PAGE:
Abdominal paracentesis was carried out, removing 3.5l of ascitic fluid with 400leukocytes/mm3 (95% lymphocytes). Proteins, albumin and adenosine deaminase (ADA) were not determined at any time due to suspected decompensated LC. A CT scan of the chest and abdomen was performed, revealing multiple 2–3mm subpleural nodules, free perihepatic and perisplenic fluid, as well as peritoneal thickening and a diffuse increase in mesenteric density. Right-sided pleural effusion (Figs. 1 and 2).

Figure 1.

Peritoneal thickening and diffuse increase in mesenteric density.

(0.07MB).
Figure 2.

Right-sided pleural effusion.

(0.09MB).

Thoracentesis was also performed, which showed pleural fluid with protein levels of 58g/l, leukocytes of 1325/mm3 (99% lymphocytes), ADA of 42.3U/l (upper limit of normal) and pleural fluid CRP positive for Mycobacterium tuberculosis. QuantiFERON-TB® >4IU/ml.

Given the above results, the case was deemed a reactivation of abdominal and pleural TB in the context of DAA treatment in a patient with cirrhosis due to HBV and HCV.

DAA treatment was stopped on 18/02/2016 and anti-TB therapy initiated, with rifampicin (RIF), isoniazid (INH) and ethambutol (for two months) plus four further months of RIF+INH. The patient made good clinical progress thereafter, with his fever disappearing and toxic symptoms and constipation resolving (normal outpatient colonoscopy). The ascites also disappeared without diuretic treatment.

Regarding the HCV infection, he had a sustained virologic response despite only receiving 12 weeks of treatment. A CT scan of the chest and abdomen six months after finishing anti-TB therapy showed that the right-sided pleural effusion of peritoneal fluid and peritoneal fat thickening had resolved, and no pulmonary micronodules were observed.

Reactivations of infections following the use of DAAs are uncommon, although cases are described in relation to the HBV and herpes simplex virus (HSV), among other infections.3–5 Reported cases of TB reactivation are rare and in relation to dual therapy with interferon and ribavirin or triple therapy with the addition of boceprevir or telaprevir. To date, only one case of miliary TB reactivation has been reported during DAA treatment. Said patient had received treatment with sofosbuvir/ledipasvir and ribavirin.6 There are various factors which may have led to TB reactivation in the patient, the first being underlying cirrhosis, which has been linked to dysfunction of the neutrophils, lymphocytes and macrophages and to decreased IFN-α and TNF-α production.7–9 Conversely, the immune system disorders caused by DAAs are not fully understood. Various studies show reduced lymphocyte activation and normalised natural killer cell function.10–13 HSV and HBV reactivations have been reported, as well as a potential increase in hepatocellular carcinoma recurrences in patients treated with DAAs. As in the case described above, establishing a causal relationship with DAA treatment is difficult and the timing of the two infections could simply be a coincidence. This could potentially be the second case of TB reactivation during DAA treatment. Given the low incidence of reported cases of TB reactivation with DAAs to date, we cannot make recommendations in favour of patients being screened prior to beginning treatment.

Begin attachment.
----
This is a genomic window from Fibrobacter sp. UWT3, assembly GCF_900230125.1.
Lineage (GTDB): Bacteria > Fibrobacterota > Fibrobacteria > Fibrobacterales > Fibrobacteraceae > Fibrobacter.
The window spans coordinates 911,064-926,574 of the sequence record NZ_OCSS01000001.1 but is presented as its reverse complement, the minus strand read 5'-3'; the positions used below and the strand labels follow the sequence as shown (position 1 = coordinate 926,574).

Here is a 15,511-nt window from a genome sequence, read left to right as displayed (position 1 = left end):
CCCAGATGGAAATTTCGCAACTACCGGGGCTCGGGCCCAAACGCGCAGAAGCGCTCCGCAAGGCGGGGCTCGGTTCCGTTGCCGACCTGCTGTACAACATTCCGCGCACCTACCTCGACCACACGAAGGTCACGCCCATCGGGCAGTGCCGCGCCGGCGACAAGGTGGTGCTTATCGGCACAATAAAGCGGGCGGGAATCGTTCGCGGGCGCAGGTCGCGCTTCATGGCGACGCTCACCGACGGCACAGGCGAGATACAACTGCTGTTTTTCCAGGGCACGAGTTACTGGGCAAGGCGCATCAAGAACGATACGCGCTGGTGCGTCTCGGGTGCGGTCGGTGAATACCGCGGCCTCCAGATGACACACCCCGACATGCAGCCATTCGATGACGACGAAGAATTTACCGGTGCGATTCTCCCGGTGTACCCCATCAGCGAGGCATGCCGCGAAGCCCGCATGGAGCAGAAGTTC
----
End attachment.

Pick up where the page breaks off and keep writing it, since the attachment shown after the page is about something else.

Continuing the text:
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Please cite this article as: Pedrosa M, Nogales S, Vergara M, Miquel M, Casas M, Dalmau B, et al. Reactivación de tuberculosis peritoneal y pleural durante el tratamiento de la hepatitis C con antivirales de acción directa. Gastroenterol Hepatol. 2019;42:174–175.

Copyright © 2018. Elsevier España, S.L.U.. All rights reserved